Auto-sync; friend to new DJs, source of much disdain to veterans. Most DJ software has it as a feature, but when is it appropriate to use? There are a lot of strong opinions regarding the ease with which the inexperienced can get on stage with nothing more than an iTunes playlist and some DJ software and call themselves a DJ.
The first thing to consider when debating whether or not to sync is the software and hardware that you are using. Obviously, if you are using nothing but vinyl there is no sync option, so you better practice your mixing chops. For better or worse, this seems to be a dying trend among young DJs (at least in North America) and the subtle skills required to effectively spin an entire night in this fashion might soon become a thing of the past.
On the opposite end of the spectrum is the Ableton Live DJ. One of the main features that draws people to use Live is its unique ‘warping’ function. Warping is essentially mapping all of your audio to a beat grid so that you can play anything in your set at any tempo and it will all stay in sync and in key. Since syncing is an inherent feature of Live, those who use it must find creative ways to perform live beyond the standard two deck mixing style.
In between these two lie the many different ways that DJs spin with Serato, Traktor and the like. Whether using virtual vinyl or CDs, many DJs are using this style of digital/analog setup. So, the question remains; when and where do you use auto-sync?
1. New DJs
While it may seem like a no brainer to learn how to properly mix before you ever get on a stage, this is not always the case. For all of you young DJs who might jump into the deep end in front of a crowd a bit too early there are certain times when it is acceptable to use auto-sync to get you out of a bind. If everything is happening too fast and you need that next track RIGHT NOW, but it’s not quite ready, a little help in this area can go a long way.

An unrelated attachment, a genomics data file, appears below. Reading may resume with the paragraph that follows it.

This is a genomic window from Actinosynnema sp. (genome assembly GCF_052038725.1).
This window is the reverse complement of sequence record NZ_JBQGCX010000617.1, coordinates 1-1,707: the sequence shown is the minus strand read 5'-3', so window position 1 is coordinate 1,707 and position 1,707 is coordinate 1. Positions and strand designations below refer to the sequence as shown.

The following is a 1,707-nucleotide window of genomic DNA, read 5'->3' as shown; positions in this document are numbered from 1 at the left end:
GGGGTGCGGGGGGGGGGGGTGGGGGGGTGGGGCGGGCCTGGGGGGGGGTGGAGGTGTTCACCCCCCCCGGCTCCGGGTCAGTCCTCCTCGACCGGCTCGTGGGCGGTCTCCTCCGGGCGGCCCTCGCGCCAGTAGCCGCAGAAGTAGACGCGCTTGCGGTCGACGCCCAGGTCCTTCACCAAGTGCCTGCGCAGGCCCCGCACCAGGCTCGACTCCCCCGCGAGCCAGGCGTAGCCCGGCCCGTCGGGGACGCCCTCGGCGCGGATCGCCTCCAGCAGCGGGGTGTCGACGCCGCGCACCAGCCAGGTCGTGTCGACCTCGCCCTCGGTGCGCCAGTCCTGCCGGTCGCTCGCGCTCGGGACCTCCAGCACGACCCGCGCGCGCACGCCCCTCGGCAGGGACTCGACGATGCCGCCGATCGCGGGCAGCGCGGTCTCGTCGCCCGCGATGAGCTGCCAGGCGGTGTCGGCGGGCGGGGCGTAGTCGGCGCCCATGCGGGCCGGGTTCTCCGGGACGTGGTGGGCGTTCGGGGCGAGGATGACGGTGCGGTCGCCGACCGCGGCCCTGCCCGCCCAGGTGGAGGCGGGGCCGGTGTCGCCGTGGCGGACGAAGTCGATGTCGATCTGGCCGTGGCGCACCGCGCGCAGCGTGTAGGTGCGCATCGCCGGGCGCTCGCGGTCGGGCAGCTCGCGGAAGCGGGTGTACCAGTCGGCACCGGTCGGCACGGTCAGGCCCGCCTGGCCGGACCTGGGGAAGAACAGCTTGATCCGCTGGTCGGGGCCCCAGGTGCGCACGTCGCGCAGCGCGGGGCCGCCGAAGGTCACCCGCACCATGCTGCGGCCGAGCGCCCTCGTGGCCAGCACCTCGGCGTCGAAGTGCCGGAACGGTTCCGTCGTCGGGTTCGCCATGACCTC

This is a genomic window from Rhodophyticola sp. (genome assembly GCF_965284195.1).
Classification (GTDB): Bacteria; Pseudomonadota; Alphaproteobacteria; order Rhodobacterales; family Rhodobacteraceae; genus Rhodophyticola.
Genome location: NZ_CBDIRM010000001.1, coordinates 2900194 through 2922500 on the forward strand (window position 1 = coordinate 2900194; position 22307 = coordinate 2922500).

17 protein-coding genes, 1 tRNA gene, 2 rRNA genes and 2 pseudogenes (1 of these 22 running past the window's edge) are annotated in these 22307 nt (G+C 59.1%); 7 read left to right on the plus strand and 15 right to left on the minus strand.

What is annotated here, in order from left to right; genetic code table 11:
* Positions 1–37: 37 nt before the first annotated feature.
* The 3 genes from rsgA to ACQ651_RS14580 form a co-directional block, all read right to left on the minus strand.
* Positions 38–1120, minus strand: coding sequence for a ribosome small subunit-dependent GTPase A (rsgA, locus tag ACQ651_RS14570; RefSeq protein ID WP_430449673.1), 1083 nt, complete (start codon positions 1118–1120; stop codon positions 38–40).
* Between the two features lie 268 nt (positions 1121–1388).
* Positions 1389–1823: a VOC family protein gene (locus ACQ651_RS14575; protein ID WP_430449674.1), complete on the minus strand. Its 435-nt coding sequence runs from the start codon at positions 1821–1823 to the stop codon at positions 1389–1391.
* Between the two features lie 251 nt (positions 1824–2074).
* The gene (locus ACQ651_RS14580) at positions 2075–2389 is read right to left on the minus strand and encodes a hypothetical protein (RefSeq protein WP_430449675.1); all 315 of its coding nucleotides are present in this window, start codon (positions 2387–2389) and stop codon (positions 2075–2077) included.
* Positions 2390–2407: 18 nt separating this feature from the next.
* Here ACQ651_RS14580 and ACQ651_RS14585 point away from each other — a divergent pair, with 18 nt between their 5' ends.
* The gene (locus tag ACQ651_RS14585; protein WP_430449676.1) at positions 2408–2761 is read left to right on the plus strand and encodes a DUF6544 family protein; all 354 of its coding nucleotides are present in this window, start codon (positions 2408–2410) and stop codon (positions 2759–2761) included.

2. You’re too drunk
Let’s get something straight, most professional DJs take their job seriously and they act accordingly. That being said, everyone has a few too many now and then and auto-sync can be a lifeline in these situations. No one in the crowd can see exactly what you’re doing on stage and most would rather not hear the dreaded ‘shoes-in-a-dryer’ disaster of an out-of-sync mix, so in these cases it might be best to accept a little help.
3. You’re using multiple tracks and/or loops
If you’ve gone beyond the basic two-deck style of mixing and are now incorporating a third or fourth deck into the mix, most would say it is acceptable to use some measure of auto-sync. If you are only using two pieces of hardware (i.e. turntables) you will most likely be running the extra tracks straight from the software, so they will have to be synced since you have no physical control over them.
4. Other crazy things
If you are using external synths or effects, playing along with live musicians, or improvising original music on stage you might also want to use a sync function. How you do this will be completely dependent on your particular setup.
A good rule of thumb for using auto-sync is this; only use it if it helps bring your performance to another level. If you have to use it to cover up sloppy mixes or rely on it as a crutch for basic two-deck mixing, then you might want to go back to the drawing board.